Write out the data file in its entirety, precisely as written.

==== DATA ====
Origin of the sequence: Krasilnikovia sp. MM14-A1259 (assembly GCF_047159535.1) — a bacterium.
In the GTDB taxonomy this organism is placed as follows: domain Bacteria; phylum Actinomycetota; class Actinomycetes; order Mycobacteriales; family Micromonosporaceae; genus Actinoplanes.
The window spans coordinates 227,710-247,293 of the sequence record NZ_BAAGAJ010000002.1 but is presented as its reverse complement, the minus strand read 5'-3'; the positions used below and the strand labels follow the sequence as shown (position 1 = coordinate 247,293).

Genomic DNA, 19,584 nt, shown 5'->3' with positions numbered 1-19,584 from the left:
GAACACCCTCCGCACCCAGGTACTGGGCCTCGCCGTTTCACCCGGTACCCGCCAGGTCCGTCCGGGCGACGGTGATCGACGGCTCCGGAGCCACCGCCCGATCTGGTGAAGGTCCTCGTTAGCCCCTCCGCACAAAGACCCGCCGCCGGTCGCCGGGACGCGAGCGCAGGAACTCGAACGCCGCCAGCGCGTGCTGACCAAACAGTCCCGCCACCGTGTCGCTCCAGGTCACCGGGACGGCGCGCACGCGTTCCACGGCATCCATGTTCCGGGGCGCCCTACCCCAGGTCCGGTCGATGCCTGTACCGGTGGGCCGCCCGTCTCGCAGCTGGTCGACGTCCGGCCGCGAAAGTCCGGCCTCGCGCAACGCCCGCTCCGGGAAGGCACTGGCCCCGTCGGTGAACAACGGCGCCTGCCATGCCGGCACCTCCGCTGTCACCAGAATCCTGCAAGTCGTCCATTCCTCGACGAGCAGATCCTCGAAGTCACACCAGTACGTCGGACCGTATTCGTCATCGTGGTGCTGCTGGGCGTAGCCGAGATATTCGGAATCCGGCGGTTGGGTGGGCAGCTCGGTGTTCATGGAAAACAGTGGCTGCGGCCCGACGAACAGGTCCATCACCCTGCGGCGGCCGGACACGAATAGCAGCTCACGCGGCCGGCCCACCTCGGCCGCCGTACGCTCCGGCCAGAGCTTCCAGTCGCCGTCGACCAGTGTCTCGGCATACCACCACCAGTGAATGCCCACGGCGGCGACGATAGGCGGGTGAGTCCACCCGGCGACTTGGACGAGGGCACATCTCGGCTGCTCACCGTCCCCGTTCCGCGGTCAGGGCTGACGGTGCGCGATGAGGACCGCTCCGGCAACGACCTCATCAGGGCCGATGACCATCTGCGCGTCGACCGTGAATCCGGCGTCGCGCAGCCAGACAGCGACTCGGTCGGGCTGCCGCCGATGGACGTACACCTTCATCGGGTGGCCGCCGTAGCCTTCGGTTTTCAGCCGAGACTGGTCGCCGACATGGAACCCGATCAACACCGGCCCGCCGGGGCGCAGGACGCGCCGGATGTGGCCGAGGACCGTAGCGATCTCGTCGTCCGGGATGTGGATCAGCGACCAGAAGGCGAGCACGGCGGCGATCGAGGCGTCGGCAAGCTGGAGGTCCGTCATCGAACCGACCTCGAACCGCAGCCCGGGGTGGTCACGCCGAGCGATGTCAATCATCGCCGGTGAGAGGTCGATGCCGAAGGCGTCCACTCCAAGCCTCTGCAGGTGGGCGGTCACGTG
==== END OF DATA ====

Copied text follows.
Origin of the sequence: Krasilnikovia sp. MM14-A1259 (assembly GCF_047159535.1) — a bacterium.
In the GTDB taxonomy this organism is placed as follows: domain Bacteria; phylum Actinomycetota; class Actinomycetes; order Mycobacteriales; family Micromonosporaceae; genus Actinoplanes.
The window spans coordinates 227,710-247,293 of the sequence record NZ_BAAGAJ010000002.1 but is presented as its reverse complement, the minus strand read 5'-3'; the positions used below and the strand labels follow the sequence as shown (position 1 = coordinate 247,293).

Genomic DNA, 19,584 nt, shown 5'->3' with positions numbered 1-19,584 from the left:
GAACACCCTCCGCACCCAGGTACTGGGCCTCGCCGTTTCACCCGGTACCCGCCAGGTCCGTCCGGGCGACGGTGATCGACGGCTCCGGAGCCACCGCCCGATCTGGTGAAGGTCCTCGTTAGCCCCTCCGCACAAAGACCCGCCGCCGGTCGCCGGGACGCGAGCGCAGGAACTCGAACGCCGCCAGCGCGTGCTGACCAAACAGTCCCGCCACCGTGTCGCTCCAGGTCACCGGGACGGCGCGCACGCGTTCCACGGCATCCATGTTCCGGGGCGCCCTACCCCAGGTCCGGTCGATGCCTGTACCGGTGGGCCGCCCGTCTCGCAGCTGGTCGACGTCCGGCCGCGAAAGTCCGGCCTCGCGCAACGCCCGCTCCGGGAAGGCACTGGCCCCGTCGGTGAACAACGGCGCCTGCCATGCCGGCACCTCCGCTGTCACCAGAATCCTGCAAGTCGTCCATTCCTCGACGAGCAGATCCTCGAAGTCACACCAGTACGTCGGACCGTATTCGTCATCGTGGTGCTGCTGGGCGTAGCCGAGATATTCGGAATCCGGCGGTTGGGTGGGCAGCTCGGTGTTCATGGAAAACAGTGGCTGCGGCCCGACGAACAGGTCCATCACCCTGCGGCGGCCGGACACGAATAGCAGCTCACGCGGCCGGCCCACCTCGGCCGCCGTACGCTCCGGCCAGAGCTTCCAGTCGCCGTCGACCAGTGTCTCGGCATACCACCACCAGTGAATGCCCACGGCGGCGACGATAGGCGGGTGAGTCCACCCGGCGACTTGGACGAGGGCACATCTCGGCTGCTCACCGTCCCCGTTCCGCGGTCAGGGCTGACGGTGCGCGATGAGGACCGCTCCGGCAACGACCTCATCAGGGCCGATGACCATCTGCGCGTCGACCGTGAATCCGGCGTCGCGCAGCCAGACAGCGACTCGGTCGGGCTGCCGCCGATGGACGTACACCTTCATCGGGTGGCCGCCGTAGCCTTCGGTTTTCAGCCGAGACTGGTCGCCGACATGGAACCCGATCAACACCGGCCCGCCGGGGCGCAGGACGCGCCGGATGTGGCCGAGGACCGTAGCGATCTCGTCGTCCGGGATGTGGATCAGCGACCAGAAGGCGAGCACGGCGGCGATCGAGGCGTCGGCAAGCTGGAGGTCCGTCATCGAACCGACCTCGAACCGCAGCCCGGGGTGGTCACGCCGAGCGATGTCAATCATCGCCGGTGAGAGGTCGATGCCGAAGGCGTCCACTCCAAGCCTCTGCAGGTGGGCGGTCACGTG